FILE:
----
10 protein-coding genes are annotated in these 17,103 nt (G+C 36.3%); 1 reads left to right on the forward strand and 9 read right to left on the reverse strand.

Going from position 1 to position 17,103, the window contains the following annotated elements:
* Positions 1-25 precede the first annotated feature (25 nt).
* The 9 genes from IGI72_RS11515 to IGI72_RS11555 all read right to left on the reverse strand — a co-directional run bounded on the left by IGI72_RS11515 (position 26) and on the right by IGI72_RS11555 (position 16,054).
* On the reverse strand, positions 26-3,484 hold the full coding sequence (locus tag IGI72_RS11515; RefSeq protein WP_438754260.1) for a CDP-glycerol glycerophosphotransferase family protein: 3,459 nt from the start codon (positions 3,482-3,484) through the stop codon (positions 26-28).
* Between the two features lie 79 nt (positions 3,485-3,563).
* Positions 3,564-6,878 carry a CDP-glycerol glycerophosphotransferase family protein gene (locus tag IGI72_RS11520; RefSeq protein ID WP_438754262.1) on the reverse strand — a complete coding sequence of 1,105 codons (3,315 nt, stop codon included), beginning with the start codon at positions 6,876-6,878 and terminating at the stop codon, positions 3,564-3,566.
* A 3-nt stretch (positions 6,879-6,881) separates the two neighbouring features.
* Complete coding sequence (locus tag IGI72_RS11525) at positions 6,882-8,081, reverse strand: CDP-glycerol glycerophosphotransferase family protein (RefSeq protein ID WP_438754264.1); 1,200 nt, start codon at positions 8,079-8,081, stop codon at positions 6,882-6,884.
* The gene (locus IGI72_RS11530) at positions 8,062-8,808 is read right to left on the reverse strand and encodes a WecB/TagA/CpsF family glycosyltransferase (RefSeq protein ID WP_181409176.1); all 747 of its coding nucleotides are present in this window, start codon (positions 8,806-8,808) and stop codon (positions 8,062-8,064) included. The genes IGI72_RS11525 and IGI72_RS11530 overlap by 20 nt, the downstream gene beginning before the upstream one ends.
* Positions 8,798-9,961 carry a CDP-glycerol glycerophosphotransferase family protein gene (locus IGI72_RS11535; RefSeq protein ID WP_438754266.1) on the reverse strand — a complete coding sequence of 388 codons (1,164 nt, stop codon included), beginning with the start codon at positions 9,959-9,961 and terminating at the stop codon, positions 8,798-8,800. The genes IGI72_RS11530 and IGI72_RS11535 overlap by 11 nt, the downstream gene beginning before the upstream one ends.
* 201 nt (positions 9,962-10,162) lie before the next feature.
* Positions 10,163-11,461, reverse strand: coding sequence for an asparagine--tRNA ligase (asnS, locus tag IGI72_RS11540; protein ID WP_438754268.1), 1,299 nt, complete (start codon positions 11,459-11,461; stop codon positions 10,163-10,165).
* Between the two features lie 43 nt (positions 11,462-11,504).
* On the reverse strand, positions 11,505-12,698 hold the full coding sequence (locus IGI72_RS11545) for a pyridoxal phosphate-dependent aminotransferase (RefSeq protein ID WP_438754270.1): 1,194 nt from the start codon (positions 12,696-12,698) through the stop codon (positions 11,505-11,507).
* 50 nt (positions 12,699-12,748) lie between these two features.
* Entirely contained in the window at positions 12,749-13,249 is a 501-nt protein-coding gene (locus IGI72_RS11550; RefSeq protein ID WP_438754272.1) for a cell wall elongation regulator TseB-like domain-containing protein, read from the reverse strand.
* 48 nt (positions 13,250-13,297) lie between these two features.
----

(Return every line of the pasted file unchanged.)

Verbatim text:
10 protein-coding genes are annotated in these 17,103 nt (G+C 36.3%); 1 reads left to right on the forward strand and 9 read right to left on the reverse strand.

Going from position 1 to position 17,103, the window contains the following annotated elements:
* Positions 1-25 precede the first annotated feature (25 nt).
* The 9 genes from IGI72_RS11515 to IGI72_RS11555 all read right to left on the reverse strand — a co-directional run bounded on the left by IGI72_RS11515 (position 26) and on the right by IGI72_RS11555 (position 16,054).
* On the reverse strand, positions 26-3,484 hold the full coding sequence (locus tag IGI72_RS11515; RefSeq protein WP_438754260.1) for a CDP-glycerol glycerophosphotransferase family protein: 3,459 nt from the start codon (positions 3,482-3,484) through the stop codon (positions 26-28).
* Between the two features lie 79 nt (positions 3,485-3,563).
* Positions 3,564-6,878 carry a CDP-glycerol glycerophosphotransferase family protein gene (locus tag IGI72_RS11520; RefSeq protein ID WP_438754262.1) on the reverse strand — a complete coding sequence of 1,105 codons (3,315 nt, stop codon included), beginning with the start codon at positions 6,876-6,878 and terminating at the stop codon, positions 3,564-3,566.
* A 3-nt stretch (positions 6,879-6,881) separates the two neighbouring features.
* Complete coding sequence (locus tag IGI72_RS11525) at positions 6,882-8,081, reverse strand: CDP-glycerol glycerophosphotransferase family protein (RefSeq protein ID WP_438754264.1); 1,200 nt, start codon at positions 8,079-8,081, stop codon at positions 6,882-6,884.
* The gene (locus IGI72_RS11530) at positions 8,062-8,808 is read right to left on the reverse strand and encodes a WecB/TagA/CpsF family glycosyltransferase (RefSeq protein ID WP_181409176.1); all 747 of its coding nucleotides are present in this window, start codon (positions 8,806-8,808) and stop codon (positions 8,062-8,064) included. The genes IGI72_RS11525 and IGI72_RS11530 overlap by 20 nt, the downstream gene beginning before the upstream one ends.
* Positions 8,798-9,961 carry a CDP-glycerol glycerophosphotransferase family protein gene (locus IGI72_RS11535; RefSeq protein ID WP_438754266.1) on the reverse strand — a complete coding sequence of 388 codons (1,164 nt, stop codon included), beginning with the start codon at positions 9,959-9,961 and terminating at the stop codon, positions 8,798-8,800. The genes IGI72_RS11530 and IGI72_RS11535 overlap by 11 nt, the downstream gene beginning before the upstream one ends.
* 201 nt (positions 9,962-10,162) lie before the next feature.
* Positions 10,163-11,461, reverse strand: coding sequence for an asparagine--tRNA ligase (asnS, locus tag IGI72_RS11540; protein ID WP_438754268.1), 1,299 nt, complete (start codon positions 11,459-11,461; stop codon positions 10,163-10,165).
* Between the two features lie 43 nt (positions 11,462-11,504).
* On the reverse strand, positions 11,505-12,698 hold the full coding sequence (locus IGI72_RS11545) for a pyridoxal phosphate-dependent aminotransferase (RefSeq protein ID WP_438754270.1): 1,194 nt from the start codon (positions 12,696-12,698) through the stop codon (positions 11,505-11,507).
* 50 nt (positions 12,699-12,748) lie between these two features.
* Entirely contained in the window at positions 12,749-13,249 is a 501-nt protein-coding gene (locus IGI72_RS11550; RefSeq protein ID WP_438754272.1) for a cell wall elongation regulator TseB-like domain-containing protein, read from the reverse strand.
* 48 nt (positions 13,250-13,297) lie between these two features.